The new year: work hard, play hard

Hello all, and welcome to my first Editor’s Note as Editor-in-Chief of The Bubble. I am so excited to be leading Durham’s wonderful online magazine this year, and I look forward to a year of fantastic articles and ideas. I want to give a warm welcome to our sparkly new executive team; our Deputy Editor-in-Chief, Kirsten, and the Section Deputy team, Irene, Hannah, and Kate. I’d also like to extend my welcome to our extremely talented editorial board. This year will be a fantastic year for The Bubble!

If you want to get involved with The Bubble this year, do join our society on the SU page. You’ll be able to write for us on any section. Head over to our Facebook group – The Bubble Contributors – to keep up with all the information about getting stuck in.

This is me! If you see me around, come and say hi!

If you’re joining Durham this year, welcome! And if you’re a returner, welcome back! There are plenty of things to look forward to. Here are my three top tips for Freshers and finding your feet at university.

1) Mingle

Talking to dozens of new people during your first week at university can seem overwhelming. But chatting with people at your college, during lectures, and seminars is the number one way to settle into university. It’s important to remember that everyone will feel the same; some might just be itching for a chat. You’ll undoubtedly make friends for life and having people to relax with at the end of a long day of studying is essential.

2) Remind yourself why you’re here

For some, the workload and style of university can feel very different to sixth form or college. It may seem complicated, and you might start to feel homesick. It’s important to remind yourself of your achievements and what brought you to Durham. To be here takes immense skill and intelligence, and it’s crucial to keep that in mind if you inevitably start comparing yourself to others on your course. You’re here for a reason.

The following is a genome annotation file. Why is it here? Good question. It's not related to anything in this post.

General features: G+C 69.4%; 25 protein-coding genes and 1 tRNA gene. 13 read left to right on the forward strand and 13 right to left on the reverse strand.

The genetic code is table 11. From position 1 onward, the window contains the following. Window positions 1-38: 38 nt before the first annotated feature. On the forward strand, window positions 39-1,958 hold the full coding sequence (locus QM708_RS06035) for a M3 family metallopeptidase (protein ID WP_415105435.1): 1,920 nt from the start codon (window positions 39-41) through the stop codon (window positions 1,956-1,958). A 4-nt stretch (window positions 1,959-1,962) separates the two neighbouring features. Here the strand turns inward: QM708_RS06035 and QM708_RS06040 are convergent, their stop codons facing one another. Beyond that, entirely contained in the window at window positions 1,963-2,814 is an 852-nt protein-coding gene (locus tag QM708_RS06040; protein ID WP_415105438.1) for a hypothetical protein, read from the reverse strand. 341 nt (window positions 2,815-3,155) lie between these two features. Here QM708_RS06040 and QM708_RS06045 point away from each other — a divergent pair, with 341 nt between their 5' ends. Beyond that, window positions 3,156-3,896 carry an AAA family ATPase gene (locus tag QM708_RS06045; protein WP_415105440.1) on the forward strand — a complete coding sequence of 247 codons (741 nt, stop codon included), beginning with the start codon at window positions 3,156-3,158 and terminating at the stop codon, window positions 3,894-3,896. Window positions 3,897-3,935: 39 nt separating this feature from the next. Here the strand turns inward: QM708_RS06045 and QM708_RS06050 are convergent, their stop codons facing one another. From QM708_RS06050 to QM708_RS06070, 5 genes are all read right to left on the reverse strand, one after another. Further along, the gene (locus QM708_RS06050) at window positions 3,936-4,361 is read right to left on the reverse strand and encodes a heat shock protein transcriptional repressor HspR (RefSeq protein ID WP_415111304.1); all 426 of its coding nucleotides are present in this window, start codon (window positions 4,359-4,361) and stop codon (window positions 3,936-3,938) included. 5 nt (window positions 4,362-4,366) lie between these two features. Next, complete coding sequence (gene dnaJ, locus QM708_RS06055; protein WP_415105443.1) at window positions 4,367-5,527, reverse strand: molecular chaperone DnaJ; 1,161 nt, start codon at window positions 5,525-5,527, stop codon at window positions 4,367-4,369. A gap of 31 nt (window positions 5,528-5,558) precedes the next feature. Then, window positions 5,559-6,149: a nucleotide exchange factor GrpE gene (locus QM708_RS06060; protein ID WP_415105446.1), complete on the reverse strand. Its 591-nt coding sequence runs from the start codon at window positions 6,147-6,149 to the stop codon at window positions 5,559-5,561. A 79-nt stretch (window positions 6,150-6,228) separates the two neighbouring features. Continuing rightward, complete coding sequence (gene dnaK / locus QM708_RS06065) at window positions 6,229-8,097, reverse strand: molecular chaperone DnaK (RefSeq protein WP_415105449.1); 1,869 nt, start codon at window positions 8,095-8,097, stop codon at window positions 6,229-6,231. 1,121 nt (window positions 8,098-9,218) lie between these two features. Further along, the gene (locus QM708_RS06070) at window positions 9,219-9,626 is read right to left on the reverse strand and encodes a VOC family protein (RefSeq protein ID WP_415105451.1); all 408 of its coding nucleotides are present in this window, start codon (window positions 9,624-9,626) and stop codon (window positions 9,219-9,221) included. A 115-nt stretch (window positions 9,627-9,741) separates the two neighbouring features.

3) Work hard, play hard

Although the first year can be slightly more forgiving, it’s not just plain sailing. Plenty of work will need to go into your studies, and adjusting can be difficult. If you keep up to date with lectures and prepare for seminars, there’s nothing to worry about. And rewarding yourself with nights out, hanging out with friends, and leaving time for nothing is essential. Scheduling downtime is possibly one of the most important things at university to avoid burnout.


For returners, getting back into the swing of things can be just as hard. After a three-month holiday, setting yourself on track can be quite the overhaul. My best recommendation is an academic diary. Making sense of everything on paper is a fantastic way to visualise what time you do and don’t have. It’s also a great way to start tracking study preparation and revision.

For some, it may be your first time living out and living on your own. Having your own place is a fantastic way to get a taste of life outside of education and puts what you’re working towards into perspective. It’s a great time to learn new cooking skills, sit around the TV, and argue over washing up. What more could you want from a house of your own?

If this is your final year, enjoy it. It’s mine too, and I can’t believe how fast the time has gone. It feels like I was moving into college only yesterday and meeting my housemates for the first time. From isolating due to COVID with all lectures online to attending my final seminars in person, it seems like everything and nothing has changed. Be sure to take lots of pictures to look back on. I look forward to the year ahead for the studies, the experiences, and the memories to be made.

If there’s one thing to take away from your first week of term, enjoy your time at university. Whether it seems scary, exciting, or uncertain, it’s a fantastic opportunity to learn, network, mingle, and experience a truly surreal bubble in time before the working world. So have a wonderful term, and I wish you all the very best of luck.

Bubble Love,

Melissa <3


Featured Image: Melissa Rumbold

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